To Mayor Kawakami, the County Council and school administrators;
Kauaians eagerly awaited a New Year that would look nothing like 2020. We’ve been “good,” following the rules, regulations and lockdowns, for better and for worse. We’ve worn our masks, “sheltered” at home, so, in 2020, you learned that the citizens of Kaua‘i willingly protect themselves and others who may be “at-risk” due to age or health conditions.
We now know that opinions based on science differ among credible medical experts, i.e., doctors, yet they all agree that school-age children and adolescents, barring specific individual health conditions, are at low risk of acquiring or spreading COVID-19. Yet middle and high schools continue to relegate students to hours of computer instruction, lacking the relief or incentive of school sports and other school activities.
So why are students still enduring hours of computer instruction, inactivity and low motivation without the healthy benefits derived from school sports and other interactive school programs? Why was the recent decision made to allow Senior Softball (which I applaud) without allowing high school sports to begin as well?
Adults do not need school-age children and young adults to refrain from normal daily activities in order to protect us, their “at risk” elders whether we are grandparents, “at risk” adults, or teachers for that matter.
Rather, adults must ensure that children are actively engaged in a way that promotes physical, mental, emotional and spiritual well-being. Not all working parents can provide that without the help of the schools. Statistics show that middle- and high-school-age students nationwide are highly susceptible to depression given the current restrictions, putting them at risk for failing grades, depression, suicide or self-destructive behavior.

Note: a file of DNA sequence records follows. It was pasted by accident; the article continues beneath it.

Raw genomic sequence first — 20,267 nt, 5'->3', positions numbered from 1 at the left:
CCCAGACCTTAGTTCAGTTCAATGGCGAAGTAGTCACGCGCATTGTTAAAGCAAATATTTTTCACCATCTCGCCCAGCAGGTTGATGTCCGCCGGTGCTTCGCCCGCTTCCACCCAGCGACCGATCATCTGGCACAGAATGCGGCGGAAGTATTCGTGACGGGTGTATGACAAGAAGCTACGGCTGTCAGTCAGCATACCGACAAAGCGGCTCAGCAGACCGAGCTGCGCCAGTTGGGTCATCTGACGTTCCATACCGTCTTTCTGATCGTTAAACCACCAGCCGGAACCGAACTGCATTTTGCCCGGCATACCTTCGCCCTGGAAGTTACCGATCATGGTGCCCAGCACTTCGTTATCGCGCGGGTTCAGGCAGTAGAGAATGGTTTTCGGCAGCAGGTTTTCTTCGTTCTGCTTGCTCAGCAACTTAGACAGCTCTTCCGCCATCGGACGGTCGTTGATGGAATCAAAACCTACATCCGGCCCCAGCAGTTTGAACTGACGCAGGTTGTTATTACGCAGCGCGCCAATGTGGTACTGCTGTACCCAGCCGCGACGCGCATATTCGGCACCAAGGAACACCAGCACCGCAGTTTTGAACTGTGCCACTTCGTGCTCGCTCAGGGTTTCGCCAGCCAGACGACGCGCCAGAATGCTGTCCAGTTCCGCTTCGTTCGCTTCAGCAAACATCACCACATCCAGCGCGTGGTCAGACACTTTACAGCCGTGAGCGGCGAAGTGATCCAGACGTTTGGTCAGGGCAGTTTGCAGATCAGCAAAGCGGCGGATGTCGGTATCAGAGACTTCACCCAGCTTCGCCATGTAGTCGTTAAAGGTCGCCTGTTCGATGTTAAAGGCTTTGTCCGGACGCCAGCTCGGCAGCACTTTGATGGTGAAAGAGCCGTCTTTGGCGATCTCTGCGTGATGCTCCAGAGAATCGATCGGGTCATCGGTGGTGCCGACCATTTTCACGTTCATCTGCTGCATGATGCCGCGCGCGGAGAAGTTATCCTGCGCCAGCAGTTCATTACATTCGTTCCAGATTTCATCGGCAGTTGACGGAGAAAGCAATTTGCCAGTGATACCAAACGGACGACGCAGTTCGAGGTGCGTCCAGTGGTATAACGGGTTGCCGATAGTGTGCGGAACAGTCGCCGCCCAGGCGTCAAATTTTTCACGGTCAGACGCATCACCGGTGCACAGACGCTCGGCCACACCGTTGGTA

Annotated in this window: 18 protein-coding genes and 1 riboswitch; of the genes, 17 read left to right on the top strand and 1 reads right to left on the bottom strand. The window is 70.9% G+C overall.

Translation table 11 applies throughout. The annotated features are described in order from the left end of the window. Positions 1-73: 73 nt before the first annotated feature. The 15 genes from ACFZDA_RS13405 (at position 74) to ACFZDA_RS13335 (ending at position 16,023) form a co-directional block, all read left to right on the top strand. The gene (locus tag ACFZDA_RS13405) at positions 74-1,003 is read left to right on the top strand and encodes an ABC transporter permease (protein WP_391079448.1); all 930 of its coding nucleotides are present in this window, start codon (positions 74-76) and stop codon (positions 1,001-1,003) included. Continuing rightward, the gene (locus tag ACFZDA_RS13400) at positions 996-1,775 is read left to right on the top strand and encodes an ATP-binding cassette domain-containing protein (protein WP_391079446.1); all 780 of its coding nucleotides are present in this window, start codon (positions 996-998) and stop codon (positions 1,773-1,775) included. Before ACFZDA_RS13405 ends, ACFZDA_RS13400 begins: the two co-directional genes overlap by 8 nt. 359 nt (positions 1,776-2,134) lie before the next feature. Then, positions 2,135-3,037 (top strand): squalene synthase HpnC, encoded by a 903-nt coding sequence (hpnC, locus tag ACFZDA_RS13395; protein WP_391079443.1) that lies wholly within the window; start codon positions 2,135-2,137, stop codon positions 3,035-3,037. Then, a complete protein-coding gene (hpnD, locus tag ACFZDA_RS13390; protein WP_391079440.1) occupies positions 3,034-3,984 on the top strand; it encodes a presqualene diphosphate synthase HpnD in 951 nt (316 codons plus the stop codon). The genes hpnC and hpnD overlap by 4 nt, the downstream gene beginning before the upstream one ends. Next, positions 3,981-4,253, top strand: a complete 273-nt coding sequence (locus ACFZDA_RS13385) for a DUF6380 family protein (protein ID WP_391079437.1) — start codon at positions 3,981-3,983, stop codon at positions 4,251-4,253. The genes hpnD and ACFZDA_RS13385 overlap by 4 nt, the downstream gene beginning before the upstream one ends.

On an island that has among the lowest of COVID-related cases in the nation, imposing these restrictions on our keiki makes no sense.
My husband and I have grandchildren on the island, and we want them to enjoy the opportunities afforded by school, sports programs and healthy activities without worrying about us. Our health is our responsibility, not theirs.
Imposing unnecessary restrictions related to schools and businesses promotes an atmosphere of frustration, distrust, fear and, in many cases, depression.
A healthy community rewards self-responsibility and accountability and prioritizes the needs of our children. Several of Kaua‘i’s private schools have prioritized their students’ and student families’ needs, are taking the prescribed precautions, and the result is positive for all involved.
Who or what is preventing our public schools from doing the same and, more importantly, who is able and willing to make the decision to open the doors of our schools once again? Who will make the move to begin school sports, the benefits of which include motivation to maintain good grades, healthy social interaction and physical health?
I look forward to your responses.
Nanette Keao is a resident of
Source: The Garden Island